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Old 10-20-2008, 07:51 AM   #1
Darryl Shaw
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Default Fatty acids clue to Alzheimer's.

Dr Rene Sanchez-Mejia, who worked on the study, said: "The most striking change we discovered in the Alzheimer's mice was an increase in arachidonic acid and related metabolites [products] in the hippocampus, a memory centre that is affected early and severely by Alzheimer's disease."

He suggested too much arachidonic acid might over-stimulate brain cells, and that lowering levels allowed them to function normally.

Dr Lennart Mucke, who led the research, added: "In general, fatty acid levels can be regulated by diet or drugs.

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Old 10-20-2008, 10:23 AM   #2
Garrett Smith
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Since insulin resistance creates all sorts of fatty acid regulation abnormalities, triglycerides being only one, I'd be more prone to look towards the diet first (as in blood sugar imbalancing foods, not animal proteins with their AA).

Alzheimer's Disease Could Be A Third Form Of Diabetes

"Regulating" fatty acids with drugs is a bad idea, look at the track record of statins for that one...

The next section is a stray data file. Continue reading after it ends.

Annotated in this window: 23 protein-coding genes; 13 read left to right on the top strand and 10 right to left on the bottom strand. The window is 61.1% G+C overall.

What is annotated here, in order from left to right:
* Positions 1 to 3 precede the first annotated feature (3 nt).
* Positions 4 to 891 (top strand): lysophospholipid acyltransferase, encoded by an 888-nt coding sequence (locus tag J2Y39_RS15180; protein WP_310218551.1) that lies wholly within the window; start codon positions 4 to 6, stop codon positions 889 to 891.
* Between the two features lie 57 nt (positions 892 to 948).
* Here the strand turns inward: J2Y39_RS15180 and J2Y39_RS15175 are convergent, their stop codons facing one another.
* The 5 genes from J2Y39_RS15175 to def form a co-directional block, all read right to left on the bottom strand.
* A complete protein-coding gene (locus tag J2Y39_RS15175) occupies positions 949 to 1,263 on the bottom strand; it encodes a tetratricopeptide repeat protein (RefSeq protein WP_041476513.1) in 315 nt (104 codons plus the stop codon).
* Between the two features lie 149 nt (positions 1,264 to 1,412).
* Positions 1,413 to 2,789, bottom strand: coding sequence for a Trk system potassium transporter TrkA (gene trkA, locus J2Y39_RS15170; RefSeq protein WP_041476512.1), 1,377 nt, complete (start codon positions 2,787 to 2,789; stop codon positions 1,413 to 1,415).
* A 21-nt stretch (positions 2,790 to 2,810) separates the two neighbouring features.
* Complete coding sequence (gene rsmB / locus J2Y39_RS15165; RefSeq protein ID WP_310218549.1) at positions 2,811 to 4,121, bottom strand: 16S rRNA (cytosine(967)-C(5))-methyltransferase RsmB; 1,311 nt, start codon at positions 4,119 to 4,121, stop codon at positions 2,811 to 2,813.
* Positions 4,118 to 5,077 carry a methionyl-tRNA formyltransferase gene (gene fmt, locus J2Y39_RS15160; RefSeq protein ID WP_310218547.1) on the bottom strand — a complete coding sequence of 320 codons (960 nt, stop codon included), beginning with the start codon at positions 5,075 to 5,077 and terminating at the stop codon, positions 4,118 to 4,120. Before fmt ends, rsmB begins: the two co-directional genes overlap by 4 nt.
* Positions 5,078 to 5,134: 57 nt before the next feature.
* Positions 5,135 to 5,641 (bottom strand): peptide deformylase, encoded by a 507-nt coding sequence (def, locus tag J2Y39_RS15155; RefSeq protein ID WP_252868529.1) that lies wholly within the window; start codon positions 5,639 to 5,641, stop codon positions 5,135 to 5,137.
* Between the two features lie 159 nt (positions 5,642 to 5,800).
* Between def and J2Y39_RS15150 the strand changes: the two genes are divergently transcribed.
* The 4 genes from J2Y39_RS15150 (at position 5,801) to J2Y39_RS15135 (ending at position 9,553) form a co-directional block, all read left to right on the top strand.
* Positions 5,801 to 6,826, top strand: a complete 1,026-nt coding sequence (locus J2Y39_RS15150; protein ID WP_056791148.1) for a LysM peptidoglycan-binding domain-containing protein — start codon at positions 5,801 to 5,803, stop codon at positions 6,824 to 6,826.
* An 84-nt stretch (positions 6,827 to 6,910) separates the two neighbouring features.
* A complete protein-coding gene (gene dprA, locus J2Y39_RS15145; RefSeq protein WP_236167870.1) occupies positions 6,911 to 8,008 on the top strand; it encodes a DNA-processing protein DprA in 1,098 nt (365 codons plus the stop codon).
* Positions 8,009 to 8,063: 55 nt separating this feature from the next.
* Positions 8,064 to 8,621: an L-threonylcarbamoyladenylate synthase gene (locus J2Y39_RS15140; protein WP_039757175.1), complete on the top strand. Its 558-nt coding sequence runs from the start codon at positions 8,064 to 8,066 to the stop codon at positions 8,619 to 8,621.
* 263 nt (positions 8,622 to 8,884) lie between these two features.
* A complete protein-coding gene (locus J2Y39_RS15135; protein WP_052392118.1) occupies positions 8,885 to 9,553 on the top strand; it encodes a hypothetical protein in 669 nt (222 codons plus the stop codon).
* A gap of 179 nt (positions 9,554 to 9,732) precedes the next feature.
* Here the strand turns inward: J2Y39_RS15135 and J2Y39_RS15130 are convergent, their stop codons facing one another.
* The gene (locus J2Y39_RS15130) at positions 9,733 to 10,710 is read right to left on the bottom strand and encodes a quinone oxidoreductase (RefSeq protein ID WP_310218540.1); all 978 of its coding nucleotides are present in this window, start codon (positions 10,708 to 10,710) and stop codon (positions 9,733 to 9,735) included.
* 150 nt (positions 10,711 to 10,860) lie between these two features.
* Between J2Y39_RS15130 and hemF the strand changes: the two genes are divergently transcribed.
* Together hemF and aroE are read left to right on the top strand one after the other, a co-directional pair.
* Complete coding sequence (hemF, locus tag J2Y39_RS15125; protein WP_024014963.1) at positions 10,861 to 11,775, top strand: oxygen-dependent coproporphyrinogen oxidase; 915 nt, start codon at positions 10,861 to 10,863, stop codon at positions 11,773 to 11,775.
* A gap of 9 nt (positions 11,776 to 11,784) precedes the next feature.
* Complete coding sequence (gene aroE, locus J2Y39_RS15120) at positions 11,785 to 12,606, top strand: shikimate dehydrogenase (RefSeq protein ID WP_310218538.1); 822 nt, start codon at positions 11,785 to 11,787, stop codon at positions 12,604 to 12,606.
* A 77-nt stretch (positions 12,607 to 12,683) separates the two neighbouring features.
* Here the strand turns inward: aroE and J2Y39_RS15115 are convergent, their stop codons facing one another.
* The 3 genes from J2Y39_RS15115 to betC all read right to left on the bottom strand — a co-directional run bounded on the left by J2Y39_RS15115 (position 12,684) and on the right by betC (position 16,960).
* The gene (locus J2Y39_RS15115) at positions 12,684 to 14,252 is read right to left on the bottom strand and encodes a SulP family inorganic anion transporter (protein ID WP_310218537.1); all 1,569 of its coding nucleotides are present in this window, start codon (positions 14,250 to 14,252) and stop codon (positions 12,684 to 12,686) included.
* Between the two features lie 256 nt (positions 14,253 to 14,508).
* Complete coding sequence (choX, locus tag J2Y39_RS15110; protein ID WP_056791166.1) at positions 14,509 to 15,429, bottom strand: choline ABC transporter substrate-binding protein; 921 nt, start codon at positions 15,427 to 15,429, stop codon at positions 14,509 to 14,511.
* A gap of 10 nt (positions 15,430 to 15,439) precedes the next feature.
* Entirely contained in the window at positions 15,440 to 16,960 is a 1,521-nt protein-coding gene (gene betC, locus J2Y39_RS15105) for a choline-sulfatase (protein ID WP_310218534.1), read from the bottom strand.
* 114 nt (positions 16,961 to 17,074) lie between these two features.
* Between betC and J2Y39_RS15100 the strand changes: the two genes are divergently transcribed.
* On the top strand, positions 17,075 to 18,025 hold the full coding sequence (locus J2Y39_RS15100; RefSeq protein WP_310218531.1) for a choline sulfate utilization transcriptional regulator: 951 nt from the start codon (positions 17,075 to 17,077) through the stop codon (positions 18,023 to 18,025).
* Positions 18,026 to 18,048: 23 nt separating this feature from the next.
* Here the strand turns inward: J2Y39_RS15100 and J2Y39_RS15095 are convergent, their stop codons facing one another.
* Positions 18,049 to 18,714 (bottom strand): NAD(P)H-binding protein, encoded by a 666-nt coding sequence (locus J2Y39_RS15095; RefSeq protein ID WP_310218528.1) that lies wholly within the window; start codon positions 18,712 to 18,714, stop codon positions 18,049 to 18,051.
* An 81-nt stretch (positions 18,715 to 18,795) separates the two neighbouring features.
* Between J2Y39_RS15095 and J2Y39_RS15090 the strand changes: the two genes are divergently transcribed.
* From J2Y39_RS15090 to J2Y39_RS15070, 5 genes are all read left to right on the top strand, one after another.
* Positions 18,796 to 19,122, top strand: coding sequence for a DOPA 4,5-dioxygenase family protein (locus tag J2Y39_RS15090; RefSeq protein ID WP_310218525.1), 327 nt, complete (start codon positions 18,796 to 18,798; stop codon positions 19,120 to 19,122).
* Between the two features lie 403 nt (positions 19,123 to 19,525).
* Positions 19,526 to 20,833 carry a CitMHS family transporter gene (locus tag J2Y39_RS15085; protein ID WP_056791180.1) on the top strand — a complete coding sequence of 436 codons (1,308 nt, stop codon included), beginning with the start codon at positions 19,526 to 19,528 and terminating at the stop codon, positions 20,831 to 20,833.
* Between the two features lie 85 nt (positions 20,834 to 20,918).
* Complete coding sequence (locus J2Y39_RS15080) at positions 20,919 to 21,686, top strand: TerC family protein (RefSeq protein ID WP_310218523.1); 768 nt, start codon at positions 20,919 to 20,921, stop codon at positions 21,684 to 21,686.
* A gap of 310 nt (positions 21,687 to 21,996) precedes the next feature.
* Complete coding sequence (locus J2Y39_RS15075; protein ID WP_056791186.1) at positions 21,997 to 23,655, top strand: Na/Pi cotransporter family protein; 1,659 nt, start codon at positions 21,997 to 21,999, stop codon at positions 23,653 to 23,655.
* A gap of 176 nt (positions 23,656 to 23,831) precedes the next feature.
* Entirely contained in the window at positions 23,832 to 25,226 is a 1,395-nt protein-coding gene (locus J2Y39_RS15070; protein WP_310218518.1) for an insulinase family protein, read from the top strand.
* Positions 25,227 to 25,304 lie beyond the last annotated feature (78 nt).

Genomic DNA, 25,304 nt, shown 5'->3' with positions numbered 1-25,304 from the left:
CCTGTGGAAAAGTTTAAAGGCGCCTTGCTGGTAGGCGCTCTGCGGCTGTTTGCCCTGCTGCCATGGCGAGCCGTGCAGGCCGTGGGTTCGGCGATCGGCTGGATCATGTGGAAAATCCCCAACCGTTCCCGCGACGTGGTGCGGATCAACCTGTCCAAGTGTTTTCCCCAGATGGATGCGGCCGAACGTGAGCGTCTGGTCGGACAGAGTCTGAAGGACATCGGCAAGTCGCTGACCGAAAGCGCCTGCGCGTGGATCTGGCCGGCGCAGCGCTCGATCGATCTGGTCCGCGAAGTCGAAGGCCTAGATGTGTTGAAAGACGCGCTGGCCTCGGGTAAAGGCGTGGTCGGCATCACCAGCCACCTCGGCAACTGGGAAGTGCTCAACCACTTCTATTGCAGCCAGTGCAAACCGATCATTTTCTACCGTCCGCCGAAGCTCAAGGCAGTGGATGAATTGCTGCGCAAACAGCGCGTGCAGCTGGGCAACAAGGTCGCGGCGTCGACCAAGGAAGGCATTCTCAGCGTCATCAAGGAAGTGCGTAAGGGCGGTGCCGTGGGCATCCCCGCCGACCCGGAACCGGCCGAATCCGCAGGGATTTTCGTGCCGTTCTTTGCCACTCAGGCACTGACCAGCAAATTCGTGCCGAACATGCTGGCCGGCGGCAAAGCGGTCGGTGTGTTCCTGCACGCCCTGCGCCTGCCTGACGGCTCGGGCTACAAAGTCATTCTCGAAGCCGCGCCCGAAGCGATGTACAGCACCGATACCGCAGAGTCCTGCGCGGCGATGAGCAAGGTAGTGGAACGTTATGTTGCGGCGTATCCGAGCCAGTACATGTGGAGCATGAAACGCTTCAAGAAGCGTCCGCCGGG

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Old 10-20-2008, 10:39 AM   #3
Mike ODonnell
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Bad diet/no exercise ----> Increased insulin production ----> increased inflammation ---> Increased insulin resistance of the brain ---> increased pro-inflammatory AA production ----> increased resistance ----> and on and on......

Best approach is of course diet low in direct AA ingestion (grain fed animals), low in pro-inflammatory/insulin producing foods (excess grains/sugars) and higher in Omega 3 EPA/DHA (which is EPA anti-inflammatory plus DHA improves brain function). Also need to block the internal conversion of DGLA to AA with insulin control and EPA. High insulin signals conversion to AA, EPA blocks conversion. Higher fat diet is important for people with any brain disorder to help reverse the problem. Drugs are never the best answer.....a smart diet is.

Autophagy is also an important part and related to proper brain neuro-function:

The autophagy-related protein beclin 1 shows reduced expression in early Alzheimer disease and regulates amyloid β accumulation in mice

In summary, we identified beclin 1 and autophagy as important modulators of neurodegeneration and Aβ accumulation in a mouse model for AD. We also found beclin 1 was significantly reduced in early stages of AD in affected brain regions. Because overexpression of beclin 1 can reduce Aβ pathology in mice, restoring beclin 1 and autophagy may be novel approaches to treat AD.